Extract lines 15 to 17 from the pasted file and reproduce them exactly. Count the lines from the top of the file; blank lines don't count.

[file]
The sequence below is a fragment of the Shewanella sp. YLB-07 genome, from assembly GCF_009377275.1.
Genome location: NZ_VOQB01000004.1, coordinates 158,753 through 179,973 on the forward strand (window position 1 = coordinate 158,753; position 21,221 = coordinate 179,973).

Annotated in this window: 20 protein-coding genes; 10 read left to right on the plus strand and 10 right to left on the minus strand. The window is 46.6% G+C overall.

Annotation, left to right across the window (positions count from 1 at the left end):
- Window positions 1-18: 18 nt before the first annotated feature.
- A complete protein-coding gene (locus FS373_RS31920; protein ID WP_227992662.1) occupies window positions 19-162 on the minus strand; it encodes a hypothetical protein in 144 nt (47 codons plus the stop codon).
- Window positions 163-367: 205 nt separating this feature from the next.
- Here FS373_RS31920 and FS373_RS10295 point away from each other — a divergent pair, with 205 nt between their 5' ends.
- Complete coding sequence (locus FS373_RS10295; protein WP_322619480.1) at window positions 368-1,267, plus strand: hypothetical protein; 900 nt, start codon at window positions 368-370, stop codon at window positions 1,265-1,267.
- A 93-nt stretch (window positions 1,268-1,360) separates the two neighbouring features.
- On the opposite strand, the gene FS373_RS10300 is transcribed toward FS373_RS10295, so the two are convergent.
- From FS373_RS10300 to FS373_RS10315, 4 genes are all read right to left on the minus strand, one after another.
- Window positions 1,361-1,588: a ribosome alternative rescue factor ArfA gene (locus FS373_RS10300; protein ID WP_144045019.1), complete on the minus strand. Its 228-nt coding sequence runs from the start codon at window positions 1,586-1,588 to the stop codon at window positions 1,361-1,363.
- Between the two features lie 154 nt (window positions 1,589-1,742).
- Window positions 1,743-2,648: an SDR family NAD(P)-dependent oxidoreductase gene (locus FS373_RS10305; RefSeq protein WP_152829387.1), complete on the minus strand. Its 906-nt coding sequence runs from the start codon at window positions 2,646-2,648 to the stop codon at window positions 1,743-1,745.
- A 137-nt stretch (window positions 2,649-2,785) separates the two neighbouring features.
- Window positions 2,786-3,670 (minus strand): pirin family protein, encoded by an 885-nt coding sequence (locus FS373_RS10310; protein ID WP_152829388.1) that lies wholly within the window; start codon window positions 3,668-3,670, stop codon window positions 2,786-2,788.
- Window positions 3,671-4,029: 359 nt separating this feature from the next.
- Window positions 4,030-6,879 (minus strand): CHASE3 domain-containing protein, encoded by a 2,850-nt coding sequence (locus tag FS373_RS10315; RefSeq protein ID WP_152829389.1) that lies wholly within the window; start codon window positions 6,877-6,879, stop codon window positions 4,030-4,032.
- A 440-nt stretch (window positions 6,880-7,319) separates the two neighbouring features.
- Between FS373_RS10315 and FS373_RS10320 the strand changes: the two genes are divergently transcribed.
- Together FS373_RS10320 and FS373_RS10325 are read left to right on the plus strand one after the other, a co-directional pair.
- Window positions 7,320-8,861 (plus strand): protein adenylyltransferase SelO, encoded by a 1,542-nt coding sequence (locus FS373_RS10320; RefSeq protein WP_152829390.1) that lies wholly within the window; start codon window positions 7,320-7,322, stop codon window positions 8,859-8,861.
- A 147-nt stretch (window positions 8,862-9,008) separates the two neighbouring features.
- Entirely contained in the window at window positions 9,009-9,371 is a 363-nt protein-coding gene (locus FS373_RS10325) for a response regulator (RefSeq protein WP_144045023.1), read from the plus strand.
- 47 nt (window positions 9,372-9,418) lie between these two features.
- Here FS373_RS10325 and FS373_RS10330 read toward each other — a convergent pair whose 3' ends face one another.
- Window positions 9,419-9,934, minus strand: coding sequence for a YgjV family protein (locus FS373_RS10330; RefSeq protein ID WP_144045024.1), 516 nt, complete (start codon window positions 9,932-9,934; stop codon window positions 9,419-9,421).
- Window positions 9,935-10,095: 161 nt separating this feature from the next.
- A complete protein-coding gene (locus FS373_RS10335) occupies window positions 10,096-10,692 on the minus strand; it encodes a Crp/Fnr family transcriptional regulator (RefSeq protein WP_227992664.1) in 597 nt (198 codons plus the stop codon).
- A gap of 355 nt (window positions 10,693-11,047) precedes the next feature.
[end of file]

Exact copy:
- Window positions 1,743-2,648: an SDR family NAD(P)-dependent oxidoreductase gene (locus FS373_RS10305; RefSeq protein WP_152829387.1), complete on the minus strand. Its 906-nt coding sequence runs from the start codon at window positions 2,646-2,648 to the stop codon at window positions 1,743-1,745.
- A 137-nt stretch (window positions 2,649-2,785) separates the two neighbouring features.
- Window positions 2,786-3,670 (minus strand): pirin family protein, encoded by an 885-nt coding sequence (locus FS373_RS10310; protein ID WP_152829388.1) that lies wholly within the window; start codon window positions 3,668-3,670, stop codon window positions 2,786-2,788.